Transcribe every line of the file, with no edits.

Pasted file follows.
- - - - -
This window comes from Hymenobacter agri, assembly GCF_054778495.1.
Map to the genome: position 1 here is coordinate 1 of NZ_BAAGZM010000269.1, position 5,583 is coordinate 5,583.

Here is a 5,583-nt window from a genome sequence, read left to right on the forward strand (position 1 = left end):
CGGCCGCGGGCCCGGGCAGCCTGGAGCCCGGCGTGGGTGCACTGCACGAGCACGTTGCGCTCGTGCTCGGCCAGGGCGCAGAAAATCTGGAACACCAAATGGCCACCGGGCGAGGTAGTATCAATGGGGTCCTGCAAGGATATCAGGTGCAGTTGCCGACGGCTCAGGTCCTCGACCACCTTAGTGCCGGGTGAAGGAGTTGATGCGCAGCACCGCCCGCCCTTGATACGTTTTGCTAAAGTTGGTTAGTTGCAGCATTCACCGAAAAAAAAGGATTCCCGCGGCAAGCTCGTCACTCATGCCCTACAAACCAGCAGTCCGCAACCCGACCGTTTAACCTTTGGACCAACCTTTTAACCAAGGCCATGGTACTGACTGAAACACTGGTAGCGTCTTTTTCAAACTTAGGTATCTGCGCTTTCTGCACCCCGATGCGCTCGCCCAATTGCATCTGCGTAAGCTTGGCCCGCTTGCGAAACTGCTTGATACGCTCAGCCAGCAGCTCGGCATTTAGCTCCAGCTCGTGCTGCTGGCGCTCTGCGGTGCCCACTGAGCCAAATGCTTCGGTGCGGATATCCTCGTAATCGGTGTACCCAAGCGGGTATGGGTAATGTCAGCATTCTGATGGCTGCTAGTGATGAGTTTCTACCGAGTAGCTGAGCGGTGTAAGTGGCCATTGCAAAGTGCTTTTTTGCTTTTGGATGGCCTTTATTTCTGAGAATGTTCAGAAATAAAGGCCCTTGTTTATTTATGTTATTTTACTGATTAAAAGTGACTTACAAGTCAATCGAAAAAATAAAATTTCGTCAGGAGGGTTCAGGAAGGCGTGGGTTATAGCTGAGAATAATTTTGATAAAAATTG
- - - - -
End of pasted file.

This window comes from Hymenobacter agri, assembly GCF_054778495.1.
Map to the genome: position 1 here is coordinate 1 of NZ_BAAGZM010000269.1, position 5,583 is coordinate 5,583.

Here is a 5,583-nt window from a genome sequence, read left to right on the forward strand (position 1 = left end):
CGGCCGCGGGCCCGGGCAGCCTGGAGCCCGGCGTGGGTGCACTGCACGAGCACGTTGCGCTCGTGCTCGGCCAGGGCGCAGAAAATCTGGAACACCAAATGGCCACCGGGCGAGGTAGTATCAATGGGGTCCTGCAAGGATATCAGGTGCAGTTGCCGACGGCTCAGGTCCTCGACCACCTTAGTGCCGGGTGAAGGAGTTGATGCGCAGCACCGCCCGCCCTTGATACGTTTTGCTAAAGTTGGTTAGTTGCAGCATTCACCGAAAAAAAAGGATTCCCGCGGCAAGCTCGTCACTCATGCCCTACAAACCAGCAGTCCGCAACCCGACCGTTTAACCTTTGGACCAACCTTTTAACCAAGGCCATGGTACTGACTGAAACACTGGTAGCGTCTTTTTCAAACTTAGGTATCTGCGCTTTCTGCACCCCGATGCGCTCGCCCAATTGCATCTGCGTAAGCTTGGCCCGCTTGCGAAACTGCTTGATACGCTCAGCCAGCAGCTCGGCATTTAGCTCCAGCTCGTGCTGCTGGCGCTCTGCGGTGCCCACTGAGCCAAATGCTTCGGTGCGGATATCCTCGTAATCGGTGTACCCAAGCGGGTATGGGTAATGTCAGCATTCTGATGGCTGCTAGTGATGAGTTTCTACCGAGTAGCTGAGCGGTGTAAGTGGCCATTGCAAAGTGCTTTTTTGCTTTTGGATGGCCTTTATTTCTGAGAATGTTCAGAAATAAAGGCCCTTGTTTATTTATGTTATTTTACTGATTAAAAGTGACTTACAAGTCAATCGAAAAAATAAAATTTCGTCAGGAGGGTTCAGGAAGGCGTGGGTTATAGCTGAGAATAATTTTGATAAAAATTG